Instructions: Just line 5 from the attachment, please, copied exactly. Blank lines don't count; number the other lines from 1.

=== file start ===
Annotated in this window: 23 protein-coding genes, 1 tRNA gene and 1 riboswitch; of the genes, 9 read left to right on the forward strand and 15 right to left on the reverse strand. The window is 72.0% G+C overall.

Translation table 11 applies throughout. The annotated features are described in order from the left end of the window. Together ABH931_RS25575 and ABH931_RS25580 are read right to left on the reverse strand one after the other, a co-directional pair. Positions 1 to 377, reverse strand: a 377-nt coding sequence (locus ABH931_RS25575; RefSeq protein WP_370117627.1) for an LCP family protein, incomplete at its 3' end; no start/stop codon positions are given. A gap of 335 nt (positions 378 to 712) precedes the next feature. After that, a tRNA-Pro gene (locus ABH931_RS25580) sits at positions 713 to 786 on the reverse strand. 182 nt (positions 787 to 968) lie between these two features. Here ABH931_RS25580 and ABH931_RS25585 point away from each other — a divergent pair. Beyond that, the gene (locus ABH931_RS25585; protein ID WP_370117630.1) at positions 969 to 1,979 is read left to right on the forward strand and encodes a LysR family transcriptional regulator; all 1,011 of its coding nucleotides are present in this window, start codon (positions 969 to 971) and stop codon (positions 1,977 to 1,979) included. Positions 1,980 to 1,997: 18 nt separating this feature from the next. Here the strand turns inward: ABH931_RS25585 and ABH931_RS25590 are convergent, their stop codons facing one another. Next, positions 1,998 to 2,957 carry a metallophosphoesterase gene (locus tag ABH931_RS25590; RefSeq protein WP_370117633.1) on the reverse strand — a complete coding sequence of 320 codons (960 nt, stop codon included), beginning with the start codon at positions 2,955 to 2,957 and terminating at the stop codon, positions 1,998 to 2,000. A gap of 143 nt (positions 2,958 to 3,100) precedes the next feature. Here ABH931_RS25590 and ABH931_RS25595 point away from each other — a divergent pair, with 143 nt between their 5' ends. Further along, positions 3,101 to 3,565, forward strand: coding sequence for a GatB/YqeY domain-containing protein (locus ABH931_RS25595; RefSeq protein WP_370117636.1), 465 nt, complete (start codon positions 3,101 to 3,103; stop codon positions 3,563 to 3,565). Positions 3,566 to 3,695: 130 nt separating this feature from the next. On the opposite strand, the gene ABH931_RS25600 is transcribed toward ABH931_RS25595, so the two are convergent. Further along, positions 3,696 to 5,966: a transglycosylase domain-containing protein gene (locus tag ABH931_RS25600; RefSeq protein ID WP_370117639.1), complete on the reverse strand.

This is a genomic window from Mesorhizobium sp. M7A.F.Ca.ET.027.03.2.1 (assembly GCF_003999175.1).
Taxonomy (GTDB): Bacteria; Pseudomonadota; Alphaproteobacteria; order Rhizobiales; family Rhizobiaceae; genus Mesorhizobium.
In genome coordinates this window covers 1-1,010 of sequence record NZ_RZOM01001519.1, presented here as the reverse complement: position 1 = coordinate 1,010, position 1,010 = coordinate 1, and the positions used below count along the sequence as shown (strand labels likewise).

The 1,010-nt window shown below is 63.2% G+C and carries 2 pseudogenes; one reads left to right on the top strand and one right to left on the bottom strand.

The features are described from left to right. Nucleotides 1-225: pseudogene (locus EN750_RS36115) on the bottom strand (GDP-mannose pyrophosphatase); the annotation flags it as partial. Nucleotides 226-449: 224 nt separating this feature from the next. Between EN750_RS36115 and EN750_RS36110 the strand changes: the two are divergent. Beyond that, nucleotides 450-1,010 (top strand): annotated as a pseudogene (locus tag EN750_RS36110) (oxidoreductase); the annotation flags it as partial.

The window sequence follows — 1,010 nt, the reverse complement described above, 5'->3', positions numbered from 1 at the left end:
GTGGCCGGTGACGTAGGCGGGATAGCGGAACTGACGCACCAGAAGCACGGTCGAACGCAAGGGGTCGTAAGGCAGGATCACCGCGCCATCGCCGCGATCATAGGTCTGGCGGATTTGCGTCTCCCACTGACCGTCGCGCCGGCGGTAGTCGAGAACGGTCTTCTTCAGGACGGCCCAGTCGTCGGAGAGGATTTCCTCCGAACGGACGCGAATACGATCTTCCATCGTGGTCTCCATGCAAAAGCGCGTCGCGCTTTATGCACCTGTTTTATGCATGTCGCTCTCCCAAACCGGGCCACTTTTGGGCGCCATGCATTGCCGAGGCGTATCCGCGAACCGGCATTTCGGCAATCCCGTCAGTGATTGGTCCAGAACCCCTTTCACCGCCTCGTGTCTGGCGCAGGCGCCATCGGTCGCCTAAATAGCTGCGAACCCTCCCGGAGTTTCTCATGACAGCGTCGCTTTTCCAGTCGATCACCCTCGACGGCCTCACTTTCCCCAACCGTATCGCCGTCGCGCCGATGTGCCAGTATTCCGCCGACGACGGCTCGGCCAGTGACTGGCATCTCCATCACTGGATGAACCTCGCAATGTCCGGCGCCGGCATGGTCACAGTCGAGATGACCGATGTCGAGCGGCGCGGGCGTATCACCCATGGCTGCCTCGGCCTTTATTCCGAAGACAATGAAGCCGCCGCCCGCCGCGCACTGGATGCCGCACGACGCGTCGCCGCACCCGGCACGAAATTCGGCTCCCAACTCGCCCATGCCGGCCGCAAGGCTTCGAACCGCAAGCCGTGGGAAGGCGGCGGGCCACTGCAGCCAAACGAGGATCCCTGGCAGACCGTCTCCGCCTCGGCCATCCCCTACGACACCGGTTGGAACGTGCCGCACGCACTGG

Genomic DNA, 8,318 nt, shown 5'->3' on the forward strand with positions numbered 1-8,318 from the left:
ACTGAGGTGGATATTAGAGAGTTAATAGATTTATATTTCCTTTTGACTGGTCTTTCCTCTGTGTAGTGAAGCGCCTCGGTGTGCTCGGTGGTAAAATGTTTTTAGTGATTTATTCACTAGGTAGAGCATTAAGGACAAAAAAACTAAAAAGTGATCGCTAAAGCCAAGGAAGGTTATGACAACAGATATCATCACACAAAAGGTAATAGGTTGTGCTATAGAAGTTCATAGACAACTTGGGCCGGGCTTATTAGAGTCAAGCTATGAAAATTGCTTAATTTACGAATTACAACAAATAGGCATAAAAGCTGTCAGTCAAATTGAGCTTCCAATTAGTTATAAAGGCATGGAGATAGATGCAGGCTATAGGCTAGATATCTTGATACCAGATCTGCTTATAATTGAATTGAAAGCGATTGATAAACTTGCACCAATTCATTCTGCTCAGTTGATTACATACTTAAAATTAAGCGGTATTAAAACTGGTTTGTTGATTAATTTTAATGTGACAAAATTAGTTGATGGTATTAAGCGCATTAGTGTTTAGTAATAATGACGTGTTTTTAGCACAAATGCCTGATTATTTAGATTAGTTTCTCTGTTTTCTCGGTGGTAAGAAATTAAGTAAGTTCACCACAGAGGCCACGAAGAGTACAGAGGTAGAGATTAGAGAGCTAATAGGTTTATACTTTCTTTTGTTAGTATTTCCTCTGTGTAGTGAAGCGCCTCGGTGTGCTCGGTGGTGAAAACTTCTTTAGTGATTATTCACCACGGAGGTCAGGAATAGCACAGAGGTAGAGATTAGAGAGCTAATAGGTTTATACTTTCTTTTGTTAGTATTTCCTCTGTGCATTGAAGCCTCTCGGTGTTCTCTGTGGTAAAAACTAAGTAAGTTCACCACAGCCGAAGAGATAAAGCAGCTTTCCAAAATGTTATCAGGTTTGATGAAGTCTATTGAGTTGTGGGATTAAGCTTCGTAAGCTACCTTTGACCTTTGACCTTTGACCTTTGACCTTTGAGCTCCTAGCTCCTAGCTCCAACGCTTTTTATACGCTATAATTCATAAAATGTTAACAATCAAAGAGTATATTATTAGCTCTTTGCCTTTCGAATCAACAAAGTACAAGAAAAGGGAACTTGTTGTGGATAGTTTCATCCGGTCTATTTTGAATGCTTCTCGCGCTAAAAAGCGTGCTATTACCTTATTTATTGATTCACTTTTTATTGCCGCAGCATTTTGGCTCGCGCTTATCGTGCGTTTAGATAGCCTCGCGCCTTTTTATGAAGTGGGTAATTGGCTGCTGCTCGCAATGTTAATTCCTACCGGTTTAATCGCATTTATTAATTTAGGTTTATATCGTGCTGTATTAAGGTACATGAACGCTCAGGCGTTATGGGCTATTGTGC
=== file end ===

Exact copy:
In genome coordinates this window covers 1-1,010 of sequence record NZ_RZOM01001519.1, presented here as the reverse complement: position 1 = coordinate 1,010, position 1,010 = coordinate 1, and the positions used below count along the sequence as shown (strand labels likewise).